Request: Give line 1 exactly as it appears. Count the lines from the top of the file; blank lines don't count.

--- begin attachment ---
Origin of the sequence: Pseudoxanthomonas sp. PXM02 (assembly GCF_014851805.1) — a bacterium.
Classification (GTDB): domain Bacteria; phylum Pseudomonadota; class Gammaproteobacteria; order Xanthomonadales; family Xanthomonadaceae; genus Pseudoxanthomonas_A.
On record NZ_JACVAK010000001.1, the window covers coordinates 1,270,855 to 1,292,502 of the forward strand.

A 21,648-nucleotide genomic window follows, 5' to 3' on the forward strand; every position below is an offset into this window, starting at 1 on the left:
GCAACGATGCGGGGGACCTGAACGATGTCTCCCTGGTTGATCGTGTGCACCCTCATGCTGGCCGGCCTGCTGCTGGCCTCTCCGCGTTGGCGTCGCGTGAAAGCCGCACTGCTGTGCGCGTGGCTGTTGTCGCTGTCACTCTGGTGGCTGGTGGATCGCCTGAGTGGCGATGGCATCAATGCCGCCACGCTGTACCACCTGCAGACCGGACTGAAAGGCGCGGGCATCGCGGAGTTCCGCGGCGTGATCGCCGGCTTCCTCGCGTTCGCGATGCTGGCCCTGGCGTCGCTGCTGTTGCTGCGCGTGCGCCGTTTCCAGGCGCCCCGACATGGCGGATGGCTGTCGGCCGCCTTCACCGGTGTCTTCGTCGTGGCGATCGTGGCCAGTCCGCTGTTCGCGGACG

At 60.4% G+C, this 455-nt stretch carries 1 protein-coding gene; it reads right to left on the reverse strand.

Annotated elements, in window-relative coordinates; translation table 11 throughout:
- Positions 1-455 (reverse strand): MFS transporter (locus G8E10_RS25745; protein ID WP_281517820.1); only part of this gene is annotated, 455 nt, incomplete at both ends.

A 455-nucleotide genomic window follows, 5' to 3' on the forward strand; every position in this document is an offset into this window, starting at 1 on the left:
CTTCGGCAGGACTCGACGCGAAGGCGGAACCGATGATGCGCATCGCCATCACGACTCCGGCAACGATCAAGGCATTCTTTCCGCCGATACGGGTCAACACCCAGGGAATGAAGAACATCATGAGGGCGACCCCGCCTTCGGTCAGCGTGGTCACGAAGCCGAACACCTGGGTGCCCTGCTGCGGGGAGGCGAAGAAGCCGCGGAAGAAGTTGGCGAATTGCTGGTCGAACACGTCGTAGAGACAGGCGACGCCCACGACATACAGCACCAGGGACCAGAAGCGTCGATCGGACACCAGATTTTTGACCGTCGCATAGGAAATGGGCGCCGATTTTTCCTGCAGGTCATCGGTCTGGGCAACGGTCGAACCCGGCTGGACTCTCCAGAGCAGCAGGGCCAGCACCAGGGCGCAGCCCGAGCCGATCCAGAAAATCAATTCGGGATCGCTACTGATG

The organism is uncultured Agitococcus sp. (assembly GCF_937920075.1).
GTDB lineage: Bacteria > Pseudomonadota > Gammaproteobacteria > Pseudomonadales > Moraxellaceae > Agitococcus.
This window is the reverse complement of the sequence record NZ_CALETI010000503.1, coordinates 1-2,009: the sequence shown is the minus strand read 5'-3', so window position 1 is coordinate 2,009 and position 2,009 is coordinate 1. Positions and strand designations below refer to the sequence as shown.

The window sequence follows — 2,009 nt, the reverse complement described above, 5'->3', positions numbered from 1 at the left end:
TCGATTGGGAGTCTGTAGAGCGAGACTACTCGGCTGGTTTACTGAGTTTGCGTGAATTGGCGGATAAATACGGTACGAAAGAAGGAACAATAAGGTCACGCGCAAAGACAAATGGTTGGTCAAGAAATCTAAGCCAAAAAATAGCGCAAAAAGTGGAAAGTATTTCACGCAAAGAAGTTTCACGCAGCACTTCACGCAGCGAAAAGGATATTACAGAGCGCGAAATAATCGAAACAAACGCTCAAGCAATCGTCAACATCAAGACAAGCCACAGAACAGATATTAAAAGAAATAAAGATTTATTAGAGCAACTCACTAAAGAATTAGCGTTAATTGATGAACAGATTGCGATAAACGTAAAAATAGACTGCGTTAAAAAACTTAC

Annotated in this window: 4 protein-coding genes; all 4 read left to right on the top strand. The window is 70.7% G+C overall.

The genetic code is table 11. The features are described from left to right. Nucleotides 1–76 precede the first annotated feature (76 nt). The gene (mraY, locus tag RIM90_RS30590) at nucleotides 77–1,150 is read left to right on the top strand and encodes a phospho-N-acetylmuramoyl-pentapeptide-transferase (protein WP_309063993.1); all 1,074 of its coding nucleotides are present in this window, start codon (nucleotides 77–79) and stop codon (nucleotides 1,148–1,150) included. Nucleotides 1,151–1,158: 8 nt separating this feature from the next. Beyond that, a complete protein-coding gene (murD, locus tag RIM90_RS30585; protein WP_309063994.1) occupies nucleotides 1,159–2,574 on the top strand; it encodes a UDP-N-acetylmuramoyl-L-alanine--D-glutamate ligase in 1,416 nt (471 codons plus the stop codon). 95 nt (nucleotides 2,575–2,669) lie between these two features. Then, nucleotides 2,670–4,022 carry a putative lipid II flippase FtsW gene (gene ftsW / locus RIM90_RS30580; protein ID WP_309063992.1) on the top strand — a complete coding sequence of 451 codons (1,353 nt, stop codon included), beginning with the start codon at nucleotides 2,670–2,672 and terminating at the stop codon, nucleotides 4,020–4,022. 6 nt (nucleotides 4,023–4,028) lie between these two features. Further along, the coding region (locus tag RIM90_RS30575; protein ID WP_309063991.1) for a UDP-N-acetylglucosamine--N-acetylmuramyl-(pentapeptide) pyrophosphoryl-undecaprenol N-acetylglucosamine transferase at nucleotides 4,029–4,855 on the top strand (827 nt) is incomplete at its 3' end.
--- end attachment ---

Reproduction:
Origin of the sequence: Pseudoxanthomonas sp. PXM02 (assembly GCF_014851805.1) — a bacterium.